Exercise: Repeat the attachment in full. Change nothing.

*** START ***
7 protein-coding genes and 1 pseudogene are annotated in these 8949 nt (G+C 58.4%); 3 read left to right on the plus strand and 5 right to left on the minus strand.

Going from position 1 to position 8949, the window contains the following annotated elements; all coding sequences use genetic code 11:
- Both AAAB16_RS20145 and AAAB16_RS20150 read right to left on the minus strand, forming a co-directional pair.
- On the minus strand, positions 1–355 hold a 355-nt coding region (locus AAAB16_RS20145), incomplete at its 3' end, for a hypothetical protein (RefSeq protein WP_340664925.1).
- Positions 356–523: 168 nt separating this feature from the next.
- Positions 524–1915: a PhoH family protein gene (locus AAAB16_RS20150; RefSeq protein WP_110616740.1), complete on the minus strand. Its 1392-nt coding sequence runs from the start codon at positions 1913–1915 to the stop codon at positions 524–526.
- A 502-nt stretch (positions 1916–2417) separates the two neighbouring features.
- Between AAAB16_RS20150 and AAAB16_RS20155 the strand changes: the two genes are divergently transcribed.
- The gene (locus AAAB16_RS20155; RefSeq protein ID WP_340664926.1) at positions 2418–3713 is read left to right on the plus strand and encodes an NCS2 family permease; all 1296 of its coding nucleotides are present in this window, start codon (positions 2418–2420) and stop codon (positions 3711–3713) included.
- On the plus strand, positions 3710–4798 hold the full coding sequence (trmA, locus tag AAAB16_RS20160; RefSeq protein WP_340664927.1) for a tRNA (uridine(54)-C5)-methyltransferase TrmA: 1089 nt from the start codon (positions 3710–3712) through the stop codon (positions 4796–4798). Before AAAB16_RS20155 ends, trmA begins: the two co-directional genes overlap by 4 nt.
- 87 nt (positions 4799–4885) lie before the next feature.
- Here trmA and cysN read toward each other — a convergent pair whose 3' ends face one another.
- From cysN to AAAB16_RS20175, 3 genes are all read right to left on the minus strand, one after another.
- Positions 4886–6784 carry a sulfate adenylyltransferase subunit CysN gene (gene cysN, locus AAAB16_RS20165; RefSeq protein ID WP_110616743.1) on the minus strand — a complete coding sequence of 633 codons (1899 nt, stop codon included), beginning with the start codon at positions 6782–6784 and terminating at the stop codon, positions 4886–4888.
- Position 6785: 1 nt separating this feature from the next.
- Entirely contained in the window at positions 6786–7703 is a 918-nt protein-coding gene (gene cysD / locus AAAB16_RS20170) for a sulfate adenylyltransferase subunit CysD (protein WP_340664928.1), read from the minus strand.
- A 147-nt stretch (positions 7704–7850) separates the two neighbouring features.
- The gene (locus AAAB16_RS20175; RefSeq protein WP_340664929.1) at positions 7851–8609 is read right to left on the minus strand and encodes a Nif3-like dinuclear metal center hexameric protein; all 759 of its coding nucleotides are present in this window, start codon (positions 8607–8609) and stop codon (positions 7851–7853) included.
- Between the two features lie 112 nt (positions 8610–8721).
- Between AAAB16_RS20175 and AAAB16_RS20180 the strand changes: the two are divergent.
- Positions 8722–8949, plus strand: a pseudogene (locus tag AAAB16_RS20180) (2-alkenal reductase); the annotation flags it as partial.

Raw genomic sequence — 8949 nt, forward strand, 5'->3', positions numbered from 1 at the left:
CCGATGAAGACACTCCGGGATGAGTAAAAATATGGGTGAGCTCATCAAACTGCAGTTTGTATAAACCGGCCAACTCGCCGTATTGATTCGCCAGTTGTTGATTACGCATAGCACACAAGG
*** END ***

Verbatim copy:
7 protein-coding genes and 1 pseudogene are annotated in these 8949 nt (G+C 58.4%); 3 read left to right on the plus strand and 5 right to left on the minus strand.

Going from position 1 to position 8949, the window contains the following annotated elements; all coding sequences use genetic code 11:
- Both AAAB16_RS20145 and AAAB16_RS20150 read right to left on the minus strand, forming a co-directional pair.
- On the minus strand, positions 1–355 hold a 355-nt coding region (locus AAAB16_RS20145), incomplete at its 3' end, for a hypothetical protein (RefSeq protein WP_340664925.1).
- Positions 356–523: 168 nt separating this feature from the next.
- Positions 524–1915: a PhoH family protein gene (locus AAAB16_RS20150; RefSeq protein WP_110616740.1), complete on the minus strand. Its 1392-nt coding sequence runs from the start codon at positions 1913–1915 to the stop codon at positions 524–526.
- A 502-nt stretch (positions 1916–2417) separates the two neighbouring features.
- Between AAAB16_RS20150 and AAAB16_RS20155 the strand changes: the two genes are divergently transcribed.
- The gene (locus AAAB16_RS20155; RefSeq protein ID WP_340664926.1) at positions 2418–3713 is read left to right on the plus strand and encodes an NCS2 family permease; all 1296 of its coding nucleotides are present in this window, start codon (positions 2418–2420) and stop codon (positions 3711–3713) included.
- On the plus strand, positions 3710–4798 hold the full coding sequence (trmA, locus tag AAAB16_RS20160; RefSeq protein WP_340664927.1) for a tRNA (uridine(54)-C5)-methyltransferase TrmA: 1089 nt from the start codon (positions 3710–3712) through the stop codon (positions 4796–4798). Before AAAB16_RS20155 ends, trmA begins: the two co-directional genes overlap by 4 nt.
- 87 nt (positions 4799–4885) lie before the next feature.
- Here trmA and cysN read toward each other — a convergent pair whose 3' ends face one another.
- From cysN to AAAB16_RS20175, 3 genes are all read right to left on the minus strand, one after another.
- Positions 4886–6784 carry a sulfate adenylyltransferase subunit CysN gene (gene cysN, locus AAAB16_RS20165; RefSeq protein ID WP_110616743.1) on the minus strand — a complete coding sequence of 633 codons (1899 nt, stop codon included), beginning with the start codon at positions 6782–6784 and terminating at the stop codon, positions 4886–4888.
- Position 6785: 1 nt separating this feature from the next.
- Entirely contained in the window at positions 6786–7703 is a 918-nt protein-coding gene (gene cysD / locus AAAB16_RS20170) for a sulfate adenylyltransferase subunit CysD (protein WP_340664928.1), read from the minus strand.
- A 147-nt stretch (positions 7704–7850) separates the two neighbouring features.
- The gene (locus AAAB16_RS20175; RefSeq protein WP_340664929.1) at positions 7851–8609 is read right to left on the minus strand and encodes a Nif3-like dinuclear metal center hexameric protein; all 759 of its coding nucleotides are present in this window, start codon (positions 8607–8609) and stop codon (positions 7851–7853) included.
- Between the two features lie 112 nt (positions 8610–8721).
- Between AAAB16_RS20175 and AAAB16_RS20180 the strand changes: the two are divergent.
- Positions 8722–8949, plus strand: a pseudogene (locus tag AAAB16_RS20180) (2-alkenal reductase); the annotation flags it as partial.

Raw genomic sequence — 8949 nt, forward strand, 5'->3', positions numbered from 1 at the left:
CCGATGAAGACACTCCGGGATGAGTAAAAATATGGGTGAGCTCATCAAACTGCAGTTTGTATAAACCGGCCAACTCGCCGTATTGATTCGCCAGTTGTTGATTACGCATAGCACACAAGG